It takes only small imperfections in dice or roulette wheels to get substantially non-random results (see page 971). Gaming regulations typically require dice to be perfect cubes to within one part in a few thousand; casinos normally retire dice after a few hundred rolls.
In processes like stirring and shaking it can take a long time for correlations to disappear—as in the phenomenon of long-time tails mentioned on page 999. One notable consequence were traces of insertion order among the 366 capsules used in the 1970 draft lottery in the U.S. But despite such problems mixing of objects remains by far the most common way to generate randomness when there is a desire for the public to see randomization occur. And so for example all the state lotteries in the U.S. are currently based on mixing between 10 and 54 balls. (Numbers games were instead sometimes based on digits of financial data in newspapers.)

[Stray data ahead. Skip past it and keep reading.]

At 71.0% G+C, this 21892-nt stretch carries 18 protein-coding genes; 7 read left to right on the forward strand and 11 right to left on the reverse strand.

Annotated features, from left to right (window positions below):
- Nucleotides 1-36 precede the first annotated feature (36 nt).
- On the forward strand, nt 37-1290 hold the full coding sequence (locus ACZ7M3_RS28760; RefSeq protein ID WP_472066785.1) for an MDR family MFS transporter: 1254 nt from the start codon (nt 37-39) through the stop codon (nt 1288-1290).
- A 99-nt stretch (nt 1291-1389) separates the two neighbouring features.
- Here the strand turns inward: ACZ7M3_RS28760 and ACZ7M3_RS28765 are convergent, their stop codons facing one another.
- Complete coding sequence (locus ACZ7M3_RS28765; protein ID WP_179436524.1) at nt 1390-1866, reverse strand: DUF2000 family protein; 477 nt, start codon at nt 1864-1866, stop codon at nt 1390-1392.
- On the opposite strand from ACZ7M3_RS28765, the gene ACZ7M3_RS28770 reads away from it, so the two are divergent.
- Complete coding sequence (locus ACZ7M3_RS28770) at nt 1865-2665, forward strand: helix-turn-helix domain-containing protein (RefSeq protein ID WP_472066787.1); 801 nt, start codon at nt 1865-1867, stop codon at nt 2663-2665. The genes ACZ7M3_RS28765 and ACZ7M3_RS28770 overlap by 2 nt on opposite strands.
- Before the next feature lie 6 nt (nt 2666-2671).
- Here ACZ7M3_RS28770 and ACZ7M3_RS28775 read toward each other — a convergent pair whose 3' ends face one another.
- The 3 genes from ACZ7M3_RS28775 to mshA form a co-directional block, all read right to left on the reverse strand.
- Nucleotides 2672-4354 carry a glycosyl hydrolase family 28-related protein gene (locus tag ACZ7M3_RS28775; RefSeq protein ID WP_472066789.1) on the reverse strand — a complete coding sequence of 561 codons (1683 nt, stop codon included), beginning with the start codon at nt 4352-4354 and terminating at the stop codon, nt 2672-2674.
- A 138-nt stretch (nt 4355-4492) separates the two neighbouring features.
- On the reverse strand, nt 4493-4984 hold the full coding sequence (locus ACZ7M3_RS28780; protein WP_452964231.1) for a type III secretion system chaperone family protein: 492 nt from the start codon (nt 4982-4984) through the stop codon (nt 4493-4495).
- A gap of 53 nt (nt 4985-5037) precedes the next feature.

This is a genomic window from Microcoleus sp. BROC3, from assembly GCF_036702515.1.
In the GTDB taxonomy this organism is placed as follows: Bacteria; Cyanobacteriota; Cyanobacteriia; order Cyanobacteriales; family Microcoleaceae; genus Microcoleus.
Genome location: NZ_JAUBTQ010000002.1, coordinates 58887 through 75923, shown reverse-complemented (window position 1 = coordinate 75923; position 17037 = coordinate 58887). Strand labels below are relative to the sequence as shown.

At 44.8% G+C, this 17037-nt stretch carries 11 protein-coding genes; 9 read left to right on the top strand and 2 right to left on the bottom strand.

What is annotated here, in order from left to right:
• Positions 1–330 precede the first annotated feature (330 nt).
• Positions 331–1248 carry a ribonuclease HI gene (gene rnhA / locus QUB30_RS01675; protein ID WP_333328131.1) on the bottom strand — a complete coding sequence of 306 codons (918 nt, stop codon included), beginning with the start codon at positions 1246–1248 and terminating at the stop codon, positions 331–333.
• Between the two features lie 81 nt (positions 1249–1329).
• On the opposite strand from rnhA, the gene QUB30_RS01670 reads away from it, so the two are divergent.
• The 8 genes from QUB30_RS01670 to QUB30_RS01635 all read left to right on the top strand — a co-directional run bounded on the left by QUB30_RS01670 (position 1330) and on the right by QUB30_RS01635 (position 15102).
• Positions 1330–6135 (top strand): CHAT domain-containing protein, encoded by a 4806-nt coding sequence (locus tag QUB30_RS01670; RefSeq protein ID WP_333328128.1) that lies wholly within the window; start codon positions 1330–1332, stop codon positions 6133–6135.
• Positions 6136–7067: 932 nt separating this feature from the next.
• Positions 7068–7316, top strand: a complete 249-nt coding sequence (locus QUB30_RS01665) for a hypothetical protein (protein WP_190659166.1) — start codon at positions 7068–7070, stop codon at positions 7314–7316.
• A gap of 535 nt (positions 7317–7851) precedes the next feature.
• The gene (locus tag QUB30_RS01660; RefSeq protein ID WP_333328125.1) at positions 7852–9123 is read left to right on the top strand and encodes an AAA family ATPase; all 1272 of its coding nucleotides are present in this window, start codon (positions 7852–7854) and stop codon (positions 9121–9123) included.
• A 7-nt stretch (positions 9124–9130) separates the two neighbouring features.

There have been a steady stream of inventions for mechanical randomness generation. Some are essentially versions of dice. Others involve complicated cams or linkages, particularly for mechanical toys. And still others involve making objects like balls bounce around as randomly as possible in air or other fluids.